In healthy relationships , couples depend upon each other for emotional support , companionship, and sharing of responsibilities like maintaining a household, paying bills, and caring for children.
While this is acceptable and even beneficial, relationships can become unhealthy when one partner has codependency habits. If you’d like to stop being codependent, read on to learn how to break codependency habits so that you can enjoy healthy, fulfilling relationships .
Related Reading: What Is Codependency - Causes, Signs & Treatment
What is codependency?
Before learning how to break codependency, it is important to understand what codependency is. A person who has codependency habits puts all of their time and energy into pleasing their partner.
In a codependent relationship, there is an enabler who needs the other person in the relationship, who is codependent. The codependent partner thrives upon their significant other needing them.
While it is not unhealthy to want to make your partner happy, what happens in codependent relationships is that one person’s entire self-worth is based upon pleasing their significant other.
They will sacrifice their one needs for the sake of their partner in every situation.
In a healthy relationship, one partner may occasionally make sacrifices for the other .
For instance, they may agree to an activity they don’t particularly enjoy if their significant other wants to do.
Or, they may quit their job and move out of state if their partner gets a dream job across the country. In a balanced relationship , the difference is that both partners make sacrifices for each other.
Related Reading: What Causes Codependency?
When a person has codependent habits, this behavior is extreme and one-sided; one partner makes all the sacrifices while the additional benefits.
Research with individuals who struggle with codependent behaviors shows that they lack a clear sense of self and feel the need to change who they are to gain acceptance from other people.
They also have difficulty separating themselves from their partners, confirming that people who seek to break codependent behavior have little sense of self-esteem outside of the validation they get from meeting their significant other’s every need.
10 Codependency habits & how to break them
Breaking codependency habits will require effort, but it is possible.
If you’ve found yourself stuck in a cycle of codependency, consider the following ten habits and how to overcome them, so you can stop being codependent:
Codependency involves spending all of your time and effort pleasing your partner to the extent that you give up your own needs and wants.
How to break it:
If you want to know how to break codependency habits, you have to begin to focus on your own needs.
Stop feeling guilty for expressing your opinion or standing true to your values if someone asks you to do something outside your comfort zone.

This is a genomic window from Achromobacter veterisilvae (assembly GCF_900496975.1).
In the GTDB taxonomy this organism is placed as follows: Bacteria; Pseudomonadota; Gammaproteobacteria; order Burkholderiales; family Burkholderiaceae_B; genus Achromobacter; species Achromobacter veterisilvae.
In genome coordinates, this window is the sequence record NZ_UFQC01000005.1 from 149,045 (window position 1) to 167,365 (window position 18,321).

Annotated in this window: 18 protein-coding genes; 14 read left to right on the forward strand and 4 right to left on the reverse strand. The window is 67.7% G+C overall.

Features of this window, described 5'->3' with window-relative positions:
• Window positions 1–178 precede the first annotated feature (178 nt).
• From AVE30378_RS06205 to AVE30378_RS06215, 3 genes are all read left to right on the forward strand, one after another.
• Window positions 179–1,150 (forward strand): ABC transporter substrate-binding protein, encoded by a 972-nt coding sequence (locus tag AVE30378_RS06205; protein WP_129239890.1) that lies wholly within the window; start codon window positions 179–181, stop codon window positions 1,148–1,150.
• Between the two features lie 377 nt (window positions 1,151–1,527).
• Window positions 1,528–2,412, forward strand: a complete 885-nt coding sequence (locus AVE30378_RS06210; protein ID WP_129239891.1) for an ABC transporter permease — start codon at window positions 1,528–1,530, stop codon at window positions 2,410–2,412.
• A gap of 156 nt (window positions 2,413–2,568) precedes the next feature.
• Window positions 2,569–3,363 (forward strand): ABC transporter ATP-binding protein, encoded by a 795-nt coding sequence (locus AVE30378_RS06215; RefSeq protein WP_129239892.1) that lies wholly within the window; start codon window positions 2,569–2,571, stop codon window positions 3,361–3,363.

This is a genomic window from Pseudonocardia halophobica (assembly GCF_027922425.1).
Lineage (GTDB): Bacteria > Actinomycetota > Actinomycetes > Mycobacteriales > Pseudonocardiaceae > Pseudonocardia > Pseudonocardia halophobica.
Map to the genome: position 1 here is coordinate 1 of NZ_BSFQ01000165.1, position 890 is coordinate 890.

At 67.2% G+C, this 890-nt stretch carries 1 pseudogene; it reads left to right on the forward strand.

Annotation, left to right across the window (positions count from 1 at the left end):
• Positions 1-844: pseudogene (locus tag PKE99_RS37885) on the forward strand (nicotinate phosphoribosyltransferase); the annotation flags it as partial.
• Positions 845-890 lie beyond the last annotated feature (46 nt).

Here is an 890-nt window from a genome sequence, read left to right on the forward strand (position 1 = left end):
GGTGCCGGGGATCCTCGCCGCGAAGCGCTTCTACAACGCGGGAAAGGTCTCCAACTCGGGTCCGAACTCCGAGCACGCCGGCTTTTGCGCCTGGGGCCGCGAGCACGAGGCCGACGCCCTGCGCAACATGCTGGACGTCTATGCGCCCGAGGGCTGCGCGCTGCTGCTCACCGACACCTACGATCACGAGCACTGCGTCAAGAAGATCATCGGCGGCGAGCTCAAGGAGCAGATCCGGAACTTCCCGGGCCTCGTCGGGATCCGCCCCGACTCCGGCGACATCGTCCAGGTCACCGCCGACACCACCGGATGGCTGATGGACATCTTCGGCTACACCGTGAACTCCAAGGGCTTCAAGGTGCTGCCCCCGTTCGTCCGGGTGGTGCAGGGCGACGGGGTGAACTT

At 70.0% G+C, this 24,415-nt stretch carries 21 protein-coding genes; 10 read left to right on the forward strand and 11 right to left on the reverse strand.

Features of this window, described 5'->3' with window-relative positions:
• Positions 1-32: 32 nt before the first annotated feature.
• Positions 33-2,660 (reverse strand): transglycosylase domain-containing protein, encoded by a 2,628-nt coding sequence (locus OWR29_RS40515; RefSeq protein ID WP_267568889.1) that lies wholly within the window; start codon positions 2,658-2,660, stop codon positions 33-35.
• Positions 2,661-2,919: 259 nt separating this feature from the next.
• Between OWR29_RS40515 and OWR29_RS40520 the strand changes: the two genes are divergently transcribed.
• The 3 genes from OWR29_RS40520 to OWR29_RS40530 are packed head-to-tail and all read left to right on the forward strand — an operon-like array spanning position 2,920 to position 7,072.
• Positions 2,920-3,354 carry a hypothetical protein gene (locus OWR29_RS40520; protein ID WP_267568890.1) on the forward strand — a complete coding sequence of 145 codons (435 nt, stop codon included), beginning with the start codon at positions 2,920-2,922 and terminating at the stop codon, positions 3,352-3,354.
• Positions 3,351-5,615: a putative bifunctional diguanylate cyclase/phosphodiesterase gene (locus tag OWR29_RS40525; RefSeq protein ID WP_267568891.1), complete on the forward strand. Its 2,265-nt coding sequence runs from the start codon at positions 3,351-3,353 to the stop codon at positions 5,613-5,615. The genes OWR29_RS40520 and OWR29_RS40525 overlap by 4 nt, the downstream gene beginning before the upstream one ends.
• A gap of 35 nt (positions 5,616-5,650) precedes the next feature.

You jump in to help others, not because they have asked you to, but because you need to control the situation
Suppose you’re stuck in a cycle of codependent behaviors in your relationship. In that case, you probably feel the need to take control of every situation in which your partner is struggling or unhappy, even if they haven’t asked for your help.
This means you are always running to the rescue to save them from their problems.
Breaking codependent relationships requires you to step back, allow people to solve their problems, and wait until they ask you for help. You need to focus on your problems and find solutions for them.
Help yourself first.
Remember that codependent people tend to lack a sense of self, and they give up their own needs, wants, and opinions to please others.
Codependents are also prone to keeping their feelings inside since they would instead focus on others.
If you’re looking to break codependent behavior, you must be willing to be vulnerable and share your feelings with the people in your life.
Those who truly care about you will be willing to consider your feelings, even if you show vulnerability.
Related Reading: How to Share Your Feelings With Your Spouse
Individuals who want to know how to break codependency probably have a hard time saying no. Since their self-worth is based upon pleasing others, saying no makes them feel bad about themselves.
If this sounds like you and you are interested in breaking codependent habits, it is important to set boundaries . Instead of always saying, “Yes,” it is critical that you learn to turn down requests for your time or energy if you cannot give any more of yourself.
It is always okay to say, “I appreciate you considering me, but I have too much on my plate right now.”
If you find that you must care for other people, such as your friends or significant other, you display common codependent behavior.